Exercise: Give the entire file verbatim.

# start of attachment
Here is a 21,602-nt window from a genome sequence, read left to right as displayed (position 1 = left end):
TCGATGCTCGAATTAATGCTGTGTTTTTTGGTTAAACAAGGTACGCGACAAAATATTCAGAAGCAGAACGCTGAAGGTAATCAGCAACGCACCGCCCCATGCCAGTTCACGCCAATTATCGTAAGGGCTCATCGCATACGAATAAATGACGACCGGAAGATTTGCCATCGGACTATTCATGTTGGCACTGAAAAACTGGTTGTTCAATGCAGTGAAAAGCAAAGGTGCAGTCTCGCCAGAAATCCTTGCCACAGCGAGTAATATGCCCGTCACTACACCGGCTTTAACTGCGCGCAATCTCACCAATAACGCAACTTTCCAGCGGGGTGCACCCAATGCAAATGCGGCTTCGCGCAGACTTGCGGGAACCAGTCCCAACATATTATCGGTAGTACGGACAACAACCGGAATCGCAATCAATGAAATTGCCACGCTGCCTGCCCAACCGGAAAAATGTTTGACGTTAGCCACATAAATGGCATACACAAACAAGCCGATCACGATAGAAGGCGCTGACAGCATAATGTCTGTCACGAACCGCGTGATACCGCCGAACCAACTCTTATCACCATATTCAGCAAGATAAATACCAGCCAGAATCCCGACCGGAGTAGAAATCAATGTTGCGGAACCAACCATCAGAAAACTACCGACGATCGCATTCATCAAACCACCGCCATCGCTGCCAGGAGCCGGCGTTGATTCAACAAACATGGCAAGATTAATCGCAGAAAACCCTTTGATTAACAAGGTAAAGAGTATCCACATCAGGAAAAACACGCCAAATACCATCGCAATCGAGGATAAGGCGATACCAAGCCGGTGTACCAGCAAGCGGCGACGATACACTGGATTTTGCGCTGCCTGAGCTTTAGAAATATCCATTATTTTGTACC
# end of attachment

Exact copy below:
Here is a 21,602-nt window from a genome sequence, read left to right as displayed (position 1 = left end):
TCGATGCTCGAATTAATGCTGTGTTTTTTGGTTAAACAAGGTACGCGACAAAATATTCAGAAGCAGAACGCTGAAGGTAATCAGCAACGCACCGCCCCATGCCAGTTCACGCCAATTATCGTAAGGGCTCATCGCATACGAATAAATGACGACCGGAAGATTTGCCATCGGACTATTCATGTTGGCACTGAAAAACTGGTTGTTCAATGCAGTGAAAAGCAAAGGTGCAGTCTCGCCAGAAATCCTTGCCACAGCGAGTAATATGCCCGTCACTACACCGGCTTTAACTGCGCGCAATCTCACCAATAACGCAACTTTCCAGCGGGGTGCACCCAATGCAAATGCGGCTTCGCGCAGACTTGCGGGAACCAGTCCCAACATATTATCGGTAGTACGGACAACAACCGGAATCGCAATCAATGAAATTGCCACGCTGCCTGCCCAACCGGAAAAATGTTTGACGTTAGCCACATAAATGGCATACACAAACAAGCCGATCACGATAGAAGGCGCTGACAGCATAATGTCTGTCACGAACCGCGTGATACCGCCGAACCAACTCTTATCACCATATTCAGCAAGATAAATACCAGCCAGAATCCCGACCGGAGTAGAAATCAATGTTGCGGAACCAACCATCAGAAAACTACCGACGATCGCATTCATCAAACCACCGCCATCGCTGCCAGGAGCCGGCGTTGATTCAACAAACATGGCAAGATTAATCGCAGAAAACCCTTTGATTAACAAGGTAAAGAGTATCCACATCAGGAAAAACACGCCAAATACCATCGCAATCGAGGATAAGGCGATACCAAGCCGGTGTACCAGCAAGCGGCGACGATACACTGGATTTTGCGCTGCCTGAGCTTTAGAAATATCCATTATTTTGTACC